Let's tackle the first two as one combined issue. The releases so far would have created a buzz with the Wii Virtual Console, and they did, but that's the problem. Take EarthBound out of the equation and we've seen it all before, and some of the games re-released are mediocre at best. The lack of diversity is simply down to us being re-served the NES and Super NES, and nothing else as yet. Granted, the Wii's VC needed time to diversify, but do we have to do the same dance all over again on fresh hardware? What's not clear is whether this is a strategic decision by Nintendo or whether third-parties that brought such vibrancy to the Wii are less inclined to do so on the Wii U's service. Whichever it is we have a problem, as we're being drip-fed the same games and occasional clangers.
The elephant in the room is the GameCube, meanwhile, as messaging before the Wii U launched suggested there was desire within Nintendo to bring some of the system's games to the console. The silence has been deafening, however, and it's not clear exactly what's happening — are there emulation issues, or concerns over the lack of analogue triggers on the Wii U's control options? We've had The Legend of Zelda: The Wind Waker HD and unsurprising suggestions that more HD remakes may appear in the future, so do those combinations essentially scupper the hope of having GameCube games on the Wii U eShop? The Wii supported GameCube discs and went up to the Nintendo 64 on the VC; if the Wii U plays Wii games but doesn't get as far as the GameCube in its VC, it'd be a pity.
So a generation could be lost, from that perspective. We have the promise of Game Boy Advance games coming to the Wii U Virtual Console, which could be a pleasing extra — naturally the 3DS seems the more natural home, as it was for Ambassadors that received 10 free GBA games; perhaps the GBA is the easy option as opposed to grappling with the GameCube. But forgetting new platforms, we could at least do with more diversity in our repetition, as a bare minimum. If we're going to loop around and duplicate the Wii VC while waiting for new content, it'd be pleasing to at least have some N64, Neo Geo and Arcade titles thrown in. As mentioned above, it's perhaps more difficult now to mobilise third-parties to re-release retro games.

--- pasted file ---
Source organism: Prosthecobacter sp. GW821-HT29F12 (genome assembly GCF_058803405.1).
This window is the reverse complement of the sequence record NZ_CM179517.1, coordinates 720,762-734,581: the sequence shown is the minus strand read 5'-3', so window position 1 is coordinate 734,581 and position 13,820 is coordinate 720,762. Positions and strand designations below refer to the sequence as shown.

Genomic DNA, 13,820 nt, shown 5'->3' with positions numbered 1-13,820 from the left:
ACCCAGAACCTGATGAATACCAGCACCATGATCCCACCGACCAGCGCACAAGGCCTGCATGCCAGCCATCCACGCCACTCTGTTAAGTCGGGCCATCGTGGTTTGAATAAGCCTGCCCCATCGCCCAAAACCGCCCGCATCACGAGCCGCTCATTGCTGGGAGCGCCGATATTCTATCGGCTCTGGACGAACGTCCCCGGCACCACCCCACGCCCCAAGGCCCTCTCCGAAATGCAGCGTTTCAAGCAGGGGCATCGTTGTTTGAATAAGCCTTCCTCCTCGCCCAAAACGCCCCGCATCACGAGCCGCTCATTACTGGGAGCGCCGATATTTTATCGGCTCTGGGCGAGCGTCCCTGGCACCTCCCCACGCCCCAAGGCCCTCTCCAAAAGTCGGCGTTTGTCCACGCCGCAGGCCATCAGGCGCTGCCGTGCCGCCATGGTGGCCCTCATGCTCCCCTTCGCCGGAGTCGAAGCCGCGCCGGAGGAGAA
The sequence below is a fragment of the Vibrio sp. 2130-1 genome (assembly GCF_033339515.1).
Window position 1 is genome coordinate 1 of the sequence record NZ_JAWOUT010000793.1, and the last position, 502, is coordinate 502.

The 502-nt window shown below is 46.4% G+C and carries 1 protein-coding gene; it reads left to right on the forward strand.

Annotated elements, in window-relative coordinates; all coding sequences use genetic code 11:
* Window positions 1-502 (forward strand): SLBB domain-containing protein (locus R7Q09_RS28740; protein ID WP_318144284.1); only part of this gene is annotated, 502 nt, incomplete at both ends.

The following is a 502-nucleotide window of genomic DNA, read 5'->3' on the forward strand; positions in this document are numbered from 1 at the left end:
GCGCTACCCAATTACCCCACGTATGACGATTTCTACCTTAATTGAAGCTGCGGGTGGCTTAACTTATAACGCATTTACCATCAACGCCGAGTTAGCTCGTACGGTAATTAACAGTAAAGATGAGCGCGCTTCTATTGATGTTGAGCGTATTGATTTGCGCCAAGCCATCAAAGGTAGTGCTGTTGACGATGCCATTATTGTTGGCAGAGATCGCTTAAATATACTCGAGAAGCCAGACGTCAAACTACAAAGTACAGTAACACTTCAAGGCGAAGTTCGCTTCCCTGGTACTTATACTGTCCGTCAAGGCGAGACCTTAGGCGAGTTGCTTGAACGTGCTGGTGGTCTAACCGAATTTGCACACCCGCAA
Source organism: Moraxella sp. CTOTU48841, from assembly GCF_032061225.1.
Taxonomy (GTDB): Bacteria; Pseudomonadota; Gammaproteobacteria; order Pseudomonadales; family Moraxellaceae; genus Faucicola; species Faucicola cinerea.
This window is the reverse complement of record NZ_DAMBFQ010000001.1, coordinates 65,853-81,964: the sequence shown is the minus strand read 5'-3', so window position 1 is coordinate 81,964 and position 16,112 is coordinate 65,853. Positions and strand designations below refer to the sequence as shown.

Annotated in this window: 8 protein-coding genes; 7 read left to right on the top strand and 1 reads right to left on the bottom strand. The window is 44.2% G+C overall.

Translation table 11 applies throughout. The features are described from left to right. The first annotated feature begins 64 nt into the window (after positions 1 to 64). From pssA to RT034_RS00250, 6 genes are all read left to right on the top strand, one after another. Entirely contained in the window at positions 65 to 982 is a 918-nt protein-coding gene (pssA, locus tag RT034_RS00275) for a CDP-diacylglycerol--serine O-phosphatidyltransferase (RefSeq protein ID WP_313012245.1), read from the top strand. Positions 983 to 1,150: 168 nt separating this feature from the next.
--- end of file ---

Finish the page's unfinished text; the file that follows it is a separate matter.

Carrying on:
And then we have the third point from above, purchasing options. I haven't bought games like Super Mario World on the Wii U because I don't want to pay full price again. I don't think I'm being cheap — but feel free to accuse me of that if you so desire — but simply want to access the promotional price to "upgrade" my version. I support the idea of an upgrade price — Nintendo's entitled to charge for a service — but not the way it's currently setup. I have a Wii with hundreds of pounds worth of downloads, and I don't want to shift the whole lot in the transfer process and have the inevitable messing about re-downloading games that don't successfully transition across — I like having my Wii with content, and shouldn't have to nuke it and wipe it clean just to get a cheaper copy of a SNES classic; I'm rather attached to it, frankly. The issue is simply the process, which insists that all content is transferred at once; that's frustrating.
There's an argument that we shouldn't even have to buy games more than once, but simply redownload and transfer from one to another. The lack of a coherent account system stops that from happening, as we can't simply login, download SMW on our Wii U and see it automatically disabled on the Wii, and vice-versa. That's the reality of what we have right now, but I hold out hope that Nintendo will join practically every other major device tech company and resolve this in the future. It wouldn't surprise me if a number of the recent Virtual Console releases have been struggling, nevertheless, as those of us with limited disposable income don't necessarily want to pay for the same content multiple times; as I said above, though, I'd pay an upgrade price if the process was more accommodating.
With the Wii U nearly a year old and the Virtual Console over six months into its life, highlights on the service have been modest. In recent weeks we've seen titles like Urban Champion, City Connection, and Baseball, among others. Hopefully it'll be weeks and months before exciting and improved offerings arrive, as opposed to years; with such a rich library to share, the Virtual Console should pick up momentum sooner rather than later.